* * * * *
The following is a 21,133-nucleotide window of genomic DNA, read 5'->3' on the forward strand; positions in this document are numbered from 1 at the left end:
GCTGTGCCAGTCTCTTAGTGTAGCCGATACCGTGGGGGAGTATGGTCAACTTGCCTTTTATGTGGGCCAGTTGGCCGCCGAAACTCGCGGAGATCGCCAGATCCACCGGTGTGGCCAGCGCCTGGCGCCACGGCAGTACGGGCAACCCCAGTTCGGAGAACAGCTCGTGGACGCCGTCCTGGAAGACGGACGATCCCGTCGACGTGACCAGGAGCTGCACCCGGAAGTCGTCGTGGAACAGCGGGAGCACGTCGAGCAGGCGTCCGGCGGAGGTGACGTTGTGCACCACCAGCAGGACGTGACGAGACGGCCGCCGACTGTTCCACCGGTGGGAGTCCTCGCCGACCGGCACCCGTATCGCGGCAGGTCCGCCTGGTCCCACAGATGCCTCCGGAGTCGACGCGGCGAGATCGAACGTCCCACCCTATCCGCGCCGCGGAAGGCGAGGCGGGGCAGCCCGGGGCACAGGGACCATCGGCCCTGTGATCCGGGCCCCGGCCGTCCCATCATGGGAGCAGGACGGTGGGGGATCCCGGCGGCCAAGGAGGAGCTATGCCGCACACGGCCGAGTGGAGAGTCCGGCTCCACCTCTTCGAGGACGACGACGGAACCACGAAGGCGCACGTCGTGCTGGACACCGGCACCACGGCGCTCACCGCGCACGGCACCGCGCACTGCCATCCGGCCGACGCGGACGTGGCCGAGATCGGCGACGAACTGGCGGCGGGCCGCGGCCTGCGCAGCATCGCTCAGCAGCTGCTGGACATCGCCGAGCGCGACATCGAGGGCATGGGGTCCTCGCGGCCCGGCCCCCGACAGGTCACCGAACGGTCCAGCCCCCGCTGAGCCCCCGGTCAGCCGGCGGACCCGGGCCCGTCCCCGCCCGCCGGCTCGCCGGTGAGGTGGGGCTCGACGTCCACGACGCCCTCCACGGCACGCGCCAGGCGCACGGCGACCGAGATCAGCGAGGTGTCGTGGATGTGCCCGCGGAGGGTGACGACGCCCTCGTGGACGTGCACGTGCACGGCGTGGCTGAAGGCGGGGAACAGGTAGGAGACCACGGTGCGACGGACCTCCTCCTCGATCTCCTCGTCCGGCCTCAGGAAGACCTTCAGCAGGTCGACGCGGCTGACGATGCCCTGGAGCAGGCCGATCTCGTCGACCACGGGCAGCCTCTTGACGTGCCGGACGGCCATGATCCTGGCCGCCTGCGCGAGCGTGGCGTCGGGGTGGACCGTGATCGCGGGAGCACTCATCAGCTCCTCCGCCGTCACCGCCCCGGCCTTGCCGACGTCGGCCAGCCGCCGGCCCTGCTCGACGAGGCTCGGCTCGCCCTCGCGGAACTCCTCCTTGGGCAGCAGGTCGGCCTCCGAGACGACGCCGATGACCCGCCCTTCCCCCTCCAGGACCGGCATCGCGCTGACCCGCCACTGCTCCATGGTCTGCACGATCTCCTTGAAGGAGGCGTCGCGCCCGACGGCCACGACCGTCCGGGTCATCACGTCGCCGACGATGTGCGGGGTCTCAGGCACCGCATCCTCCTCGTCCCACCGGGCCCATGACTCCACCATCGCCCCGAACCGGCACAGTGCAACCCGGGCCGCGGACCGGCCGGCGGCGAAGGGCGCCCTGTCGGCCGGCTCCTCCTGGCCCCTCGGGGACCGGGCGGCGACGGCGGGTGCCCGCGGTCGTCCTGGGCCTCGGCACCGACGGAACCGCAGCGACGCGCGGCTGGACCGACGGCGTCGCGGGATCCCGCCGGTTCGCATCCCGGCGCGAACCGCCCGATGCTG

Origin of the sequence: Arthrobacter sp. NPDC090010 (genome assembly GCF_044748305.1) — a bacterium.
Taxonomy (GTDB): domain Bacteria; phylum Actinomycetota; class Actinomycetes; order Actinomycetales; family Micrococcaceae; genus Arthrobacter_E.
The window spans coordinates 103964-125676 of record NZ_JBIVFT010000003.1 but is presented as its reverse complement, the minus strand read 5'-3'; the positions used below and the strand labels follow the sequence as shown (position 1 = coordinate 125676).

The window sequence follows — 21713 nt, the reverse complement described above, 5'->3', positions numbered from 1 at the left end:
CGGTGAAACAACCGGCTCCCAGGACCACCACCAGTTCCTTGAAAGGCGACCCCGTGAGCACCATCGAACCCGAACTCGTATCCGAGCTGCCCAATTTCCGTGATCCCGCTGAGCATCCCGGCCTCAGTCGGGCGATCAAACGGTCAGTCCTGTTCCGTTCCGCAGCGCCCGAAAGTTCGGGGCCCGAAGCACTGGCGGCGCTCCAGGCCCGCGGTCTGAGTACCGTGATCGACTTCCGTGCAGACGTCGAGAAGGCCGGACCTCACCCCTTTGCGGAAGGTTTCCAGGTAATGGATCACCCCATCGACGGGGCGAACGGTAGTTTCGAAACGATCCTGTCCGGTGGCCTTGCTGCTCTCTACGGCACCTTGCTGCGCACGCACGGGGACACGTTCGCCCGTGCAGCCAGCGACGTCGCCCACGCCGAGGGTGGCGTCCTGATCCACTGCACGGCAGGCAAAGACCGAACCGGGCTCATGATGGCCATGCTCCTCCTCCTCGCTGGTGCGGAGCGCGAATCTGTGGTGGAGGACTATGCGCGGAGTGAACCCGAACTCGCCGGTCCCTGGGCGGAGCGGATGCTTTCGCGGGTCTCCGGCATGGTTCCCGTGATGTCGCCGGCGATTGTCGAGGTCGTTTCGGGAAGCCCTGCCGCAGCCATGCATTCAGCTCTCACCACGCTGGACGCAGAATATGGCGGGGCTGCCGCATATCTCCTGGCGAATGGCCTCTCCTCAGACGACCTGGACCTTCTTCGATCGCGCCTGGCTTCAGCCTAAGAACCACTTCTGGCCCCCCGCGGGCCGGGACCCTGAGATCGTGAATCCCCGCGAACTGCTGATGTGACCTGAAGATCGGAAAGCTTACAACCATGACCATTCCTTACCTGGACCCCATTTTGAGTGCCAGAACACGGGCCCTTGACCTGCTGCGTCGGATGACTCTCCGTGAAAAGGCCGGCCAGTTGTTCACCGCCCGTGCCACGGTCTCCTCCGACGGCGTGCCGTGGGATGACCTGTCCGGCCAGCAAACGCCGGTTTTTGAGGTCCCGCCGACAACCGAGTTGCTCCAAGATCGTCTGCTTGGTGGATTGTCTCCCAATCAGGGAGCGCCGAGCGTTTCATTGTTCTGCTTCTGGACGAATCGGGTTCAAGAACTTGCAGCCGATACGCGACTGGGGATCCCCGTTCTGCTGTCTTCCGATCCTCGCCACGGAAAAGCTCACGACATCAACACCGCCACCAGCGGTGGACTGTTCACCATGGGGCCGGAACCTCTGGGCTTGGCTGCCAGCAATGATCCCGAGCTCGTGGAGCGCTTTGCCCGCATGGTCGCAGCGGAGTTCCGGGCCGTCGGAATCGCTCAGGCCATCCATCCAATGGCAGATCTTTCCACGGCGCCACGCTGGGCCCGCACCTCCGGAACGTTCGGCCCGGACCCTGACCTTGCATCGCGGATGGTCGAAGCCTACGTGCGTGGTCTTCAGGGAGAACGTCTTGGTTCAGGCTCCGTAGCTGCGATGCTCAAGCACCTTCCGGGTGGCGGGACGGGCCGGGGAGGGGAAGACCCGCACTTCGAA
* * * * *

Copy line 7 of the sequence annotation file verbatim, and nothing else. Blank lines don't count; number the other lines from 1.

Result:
CGGTGAAACAACCGGCTCCCAGGACCACCACCAGTTCCTTGAAAGGCGACCCCGTGAGCACCATCGAACCCGAACTCGTATCCGAGCTGCCCAATTTCCGTGATCCCGCTGAGCATCCCGGCCTCAGTCGGGCGATCAAACGGTCAGTCCTGTTCCGTTCCGCAGCGCCCGAAAGTTCGGGGCCCGAAGCACTGGCGGCGCTCCAGGCCCGCGGTCTGAGTACCGTGATCGACTTCCGTGCAGACGTCGAGAAGGCCGGACCTCACCCCTTTGCGGAAGGTTTCCAGGTAATGGATCACCCCATCGACGGGGCGAACGGTAGTTTCGAAACGATCCTGTCCGGTGGCCTTGCTGCTCTCTACGGCACCTTGCTGCGCACGCACGGGGACACGTTCGCCCGTGCAGCCAGCGACGTCGCCCACGCCGAGGGTGGCGTCCTGATCCACTGCACGGCAGGCAAAGACCGAACCGGGCTCATGATGGCCATGCTCCTCCTCCTCGCTGGTGCGGAGCGCGAATCTGTGGTGGAGGACTATGCGCGGAGTGAACCCGAACTCGCCGGTCCCTGGGCGGAGCGGATGCTTTCGCGGGTCTCCGGCATGGTTCCCGTGATGTCGCCGGCGATTGTCGAGGTCGTTTCGGGAAGCCCTGCCGCAGCCATGCATTCAGCTCTCACCACGCTGGACGCAGAATATGGCGGGGCTGCCGCATATCTCCTGGCGAATGGCCTCTCCTCAGACGACCTGGACCTTCTTCGATCGCGCCTGGCTTCAGCCTAAGAACCACTTCTGGCCCCCCGCGGGCCGGGACCCTGAGATCGTGAATCCCCGCGAACTGCTGATGTGACCTGAAGATCGGAAAGCTTACAACCATGACCATTCCTTACCTGGACCCCATTTTGAGTGCCAGAACACGGGCCCTTGACCTGCTGCGTCGGATGACTCTCCGTGAAAAGGCCGGCCAGTTGTTCACCGCCCGTGCCACGGTCTCCTCCGACGGCGTGCCGTGGGATGACCTGTCCGGCCAGCAAACGCCGGTTTTTGAGGTCCCGCCGACAACCGAGTTGCTCCAAGATCGTCTGCTTGGTGGATTGTCTCCCAATCAGGGAGCGCCGAGCGTTTCATTGTTCTGCTTCTGGACGAATCGGGTTCAAGAACTTGCAGCCGATACGCGACTGGGGATCCCCGTTCTGCTGTCTTCCGATCCTCGCCACGGAAAAGCTCACGACATCAACACCGCCACCAGCGGTGGACTGTTCACCATGGGGCCGGAACCTCTGGGCTTGGCTGCCAGCAATGATCCCGAGCTCGTGGAGCGCTTTGCCCGCATGGTCGCAGCGGAGTTCCGGGCCGTCGGAATCGCTCAGGCCATCCATCCAATGGCAGATCTTTCCACGGCGCCACGCTGGGCCCGCACCTCCGGAACGTTCGGCCCGGACCCTGACCTTGCATCGCGGATGGTCGAAGCCTACGTGCGTGGTCTTCAGGGAGAACGTCTTGGTTCAGGCTCCGTAGCTGCGATGCTCAAGCACCTTCCGGGTGGCGGGACGGGCCGGGGAGGGGAAGACCCGCACTTCGAA